SLP: Were there surprises when writing the stories? If so, what were they?
FT: Wistril would say things that surprised me all the time. And the gargoyles emerged as more complicated characters than I thought they ever would, especially since only Wistril can understand their language and all we readers hear is ‘hoot’ when they speak.
SLP: Did you consider different endings for “Betrothed?”
FT: I briefly considered moving the Lady in with Wistril and Kern, but decided that wasn’t really in keeping with either her or Wistril’s natures. So they’ll have a long-distance thing for the time being.
SLP: What would you guess to be the demographic make up of your readers, by which I mean age group, gender and so forth?
FT: Wow. That’s a tough one. Judging strictly from comments sent from readers, I’d guess they are either male or female, of any age. Ha ha. I have absolutely no idea. I do know that the Markhat series has a lot of female fans, which surprised me.
SLP: Before beginning the actual writing, are your stories usually fully plotted, including the ending?
FT: The Wistril stories were, yes. The Markhat series is not. Weird!
SLP: Do you work from an outline?
FT: Only very seldom. ‘Wistril Betrothed’ was done using an outline.
SLP: What do you find most difficult in writing your stories?
FT: I have on occasion written myself into a corner. That’s the biggest risk I face.
SLP: Do they come easily or do you frequently struggle with them?
FT: No, they come pretty easily. Usually at weird times, like in the grocery store or avoiding a car which has drifted into my lane.
SLP: What are your other titles and in what order were they finished?
FT: Okay, only published stuff. Let me see if I can get this right – Night Stand, The Mister Trophy, Passing the Narrows, The Powerful Bad Luck of DD Dupree, The Helpers, The Asking and the Vow, One Such Shore, The Harper At Sea, Dead Man’s Rain, Hold the Dark, The Cadaver Client.
SLP: Should they be read sequentially?
FT: Not at all. Some are dark fantasy, one has been called horror, and anyway you’d have to hunt through back issues of Weird Tales and the like to find many of them. But the Markhat books (The Mister Trophy, Dead Man’s Rain, hold the Dark, and The Cadaver Client) are all available through Amazon or my publisher, Samhain Publishing!
SLP: Do all fall within the fantasy genre?
FT: Yes. Even “Passing the Narrows,” which was called horror, is a fantasy story in my opinion. It’s set after the American Civil war, in a place where magic was used by both sides. That makes it fantasy in my book.
SLP: What’s your next writing project?
FT: The Bonny Bell, a new Markhat novel.
SLP: Is it underway?
FT: Oh yes. Working on it now.
SLP: When do you anticipate finishing it?
FT: With any luck, the end of April of this year.
SLP: Can you offer a ‘high concept’ or brief plot summary?
FT: Sure. Markhat’s new client is Darla, his fiancée. She’s hired him to find a missing groom in time to get him married to a close friend of Darla’s. Markhat is a tough-guy private eye who lives in a world where magic works, and this tale is set amid the preparations for a fancy wedding. So maybe this one IS a horror story.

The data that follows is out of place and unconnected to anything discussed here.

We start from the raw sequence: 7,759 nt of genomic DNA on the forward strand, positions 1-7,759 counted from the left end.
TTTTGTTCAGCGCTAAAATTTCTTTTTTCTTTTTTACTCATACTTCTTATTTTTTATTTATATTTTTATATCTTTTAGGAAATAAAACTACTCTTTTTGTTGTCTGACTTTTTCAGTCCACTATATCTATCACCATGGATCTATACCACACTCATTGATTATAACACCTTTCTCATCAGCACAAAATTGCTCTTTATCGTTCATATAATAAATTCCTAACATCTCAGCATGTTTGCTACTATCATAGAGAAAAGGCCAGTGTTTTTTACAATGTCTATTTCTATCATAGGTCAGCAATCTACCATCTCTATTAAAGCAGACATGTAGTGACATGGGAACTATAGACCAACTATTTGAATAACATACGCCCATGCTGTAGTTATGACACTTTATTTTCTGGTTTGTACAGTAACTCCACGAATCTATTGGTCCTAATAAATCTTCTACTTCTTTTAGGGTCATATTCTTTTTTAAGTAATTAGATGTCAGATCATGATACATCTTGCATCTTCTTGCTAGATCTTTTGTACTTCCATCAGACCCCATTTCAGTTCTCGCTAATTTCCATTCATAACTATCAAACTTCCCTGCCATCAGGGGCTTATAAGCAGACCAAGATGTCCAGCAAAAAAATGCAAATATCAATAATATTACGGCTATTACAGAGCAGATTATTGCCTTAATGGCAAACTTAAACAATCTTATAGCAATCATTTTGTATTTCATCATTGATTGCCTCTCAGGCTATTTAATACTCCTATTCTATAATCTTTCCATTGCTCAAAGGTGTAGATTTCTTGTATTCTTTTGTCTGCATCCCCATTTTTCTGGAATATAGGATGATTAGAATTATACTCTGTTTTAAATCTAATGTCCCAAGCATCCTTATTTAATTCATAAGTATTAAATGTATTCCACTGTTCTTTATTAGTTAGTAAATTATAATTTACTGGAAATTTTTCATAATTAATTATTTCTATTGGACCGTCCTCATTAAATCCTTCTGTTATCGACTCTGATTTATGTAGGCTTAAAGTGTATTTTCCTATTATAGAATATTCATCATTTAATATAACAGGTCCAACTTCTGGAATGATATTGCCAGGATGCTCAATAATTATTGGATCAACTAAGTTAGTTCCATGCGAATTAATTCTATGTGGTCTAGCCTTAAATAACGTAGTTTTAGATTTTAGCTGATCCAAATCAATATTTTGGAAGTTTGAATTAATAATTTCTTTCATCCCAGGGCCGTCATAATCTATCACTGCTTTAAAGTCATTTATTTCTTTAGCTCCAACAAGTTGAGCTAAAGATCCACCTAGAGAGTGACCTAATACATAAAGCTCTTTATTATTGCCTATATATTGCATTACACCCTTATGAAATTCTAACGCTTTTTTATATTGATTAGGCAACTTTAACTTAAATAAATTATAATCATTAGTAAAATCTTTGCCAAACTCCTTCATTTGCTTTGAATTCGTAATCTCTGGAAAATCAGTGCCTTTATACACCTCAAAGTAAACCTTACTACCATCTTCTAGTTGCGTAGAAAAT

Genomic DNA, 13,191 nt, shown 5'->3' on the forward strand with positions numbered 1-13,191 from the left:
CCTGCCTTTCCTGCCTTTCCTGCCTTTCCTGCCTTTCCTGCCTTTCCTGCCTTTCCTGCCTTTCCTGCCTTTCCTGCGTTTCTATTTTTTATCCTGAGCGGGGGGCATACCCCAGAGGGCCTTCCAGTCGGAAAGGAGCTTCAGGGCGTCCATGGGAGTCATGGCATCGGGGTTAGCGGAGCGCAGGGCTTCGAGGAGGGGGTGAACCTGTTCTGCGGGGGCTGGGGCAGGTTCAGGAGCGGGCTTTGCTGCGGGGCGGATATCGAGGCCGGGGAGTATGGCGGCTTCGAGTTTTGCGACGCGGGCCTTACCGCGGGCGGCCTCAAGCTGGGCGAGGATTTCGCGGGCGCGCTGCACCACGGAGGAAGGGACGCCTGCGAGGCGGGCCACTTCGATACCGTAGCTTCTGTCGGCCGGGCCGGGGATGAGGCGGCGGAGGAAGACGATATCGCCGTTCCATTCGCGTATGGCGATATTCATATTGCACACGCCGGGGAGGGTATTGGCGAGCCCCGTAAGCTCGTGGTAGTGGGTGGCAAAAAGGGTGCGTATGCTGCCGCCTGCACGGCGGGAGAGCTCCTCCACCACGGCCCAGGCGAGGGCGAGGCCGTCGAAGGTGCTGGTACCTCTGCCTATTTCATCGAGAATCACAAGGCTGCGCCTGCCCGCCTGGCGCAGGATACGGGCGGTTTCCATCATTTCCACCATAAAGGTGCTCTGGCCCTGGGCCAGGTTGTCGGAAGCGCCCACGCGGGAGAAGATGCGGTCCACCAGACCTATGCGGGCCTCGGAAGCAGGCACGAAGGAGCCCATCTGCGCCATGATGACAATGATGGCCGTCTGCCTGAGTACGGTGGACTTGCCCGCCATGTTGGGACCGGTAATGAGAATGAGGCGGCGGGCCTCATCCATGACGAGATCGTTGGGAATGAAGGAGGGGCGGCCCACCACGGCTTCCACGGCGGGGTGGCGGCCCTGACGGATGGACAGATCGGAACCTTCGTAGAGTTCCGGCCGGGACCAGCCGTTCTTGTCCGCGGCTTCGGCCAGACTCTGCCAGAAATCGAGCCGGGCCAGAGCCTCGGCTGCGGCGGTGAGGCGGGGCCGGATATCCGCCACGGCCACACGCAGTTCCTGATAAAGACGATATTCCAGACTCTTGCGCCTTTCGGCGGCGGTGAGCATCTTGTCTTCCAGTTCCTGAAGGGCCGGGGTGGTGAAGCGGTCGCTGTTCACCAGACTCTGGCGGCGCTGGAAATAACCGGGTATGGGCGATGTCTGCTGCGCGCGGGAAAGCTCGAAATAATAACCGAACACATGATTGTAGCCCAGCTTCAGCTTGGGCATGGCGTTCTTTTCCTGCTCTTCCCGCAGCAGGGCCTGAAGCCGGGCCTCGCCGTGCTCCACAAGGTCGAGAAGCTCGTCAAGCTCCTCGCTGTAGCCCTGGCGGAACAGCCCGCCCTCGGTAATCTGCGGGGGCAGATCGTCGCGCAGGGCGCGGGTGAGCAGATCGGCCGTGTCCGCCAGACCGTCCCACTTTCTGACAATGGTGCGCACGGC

SLP: What do you believe will be the short- and long-term impact of ebooks on the publishing industry?
FT: E-books and the infrastructure thereof will force changes in the industry – namely by shutting down some publishers and some brick and mortar bookstores. Which is sad. Long term? I think e-books will emerge as the norm, and paper books will still exist, but as luxury items, almost as vinyl LPs do now.
SLP: What do you think of the current publishers’ pricing structure for ebooks?
FT: I’m happy with it. I know there is great hue and cry that e-books should either be free or all cost 99 cents, but if the reading public wants books I’m afraid there are still costs to bear, even with digital editions. I think people will come to accept that.
SLP: Do you currently own an ereader?
FT: Yes I do! A Kindle 2. I love it.
SLP: That does it for the interview portion. Now here’s a sample from Wistril Compleat:
Wistril paced, hands clasped behind his back, small round mouth set in a scowl, eyes fixed firmly on the floor. Occasionally the rotund wizard would mutter to himself, or turn abruptly, as if starting for his desk or the door — but after a pace or three he would turn, ball his fists, and resume his small but determined march.
Kern leaned against the edge of his writing-desk and watched.
“Begone,” muttered Wistril, after a time.
“Master—” began Kern.
“Confound it, Apprentice, get thee hence.” Wistril halted, wiped sweat from his bald head with the sleeve of his wrinkled brown robe, and put his hands on his hips. “You allowed a wumpus arcanis felineae to escape the Castle environs — “
“The wumpus cat will be back, Master,” said Kern, quickly. “It likes the South Tower. All we need do is leave a shutter open.” Kern paused. “Anyway, maybe you should conjure up another one. The missus might like a basket of kittens.”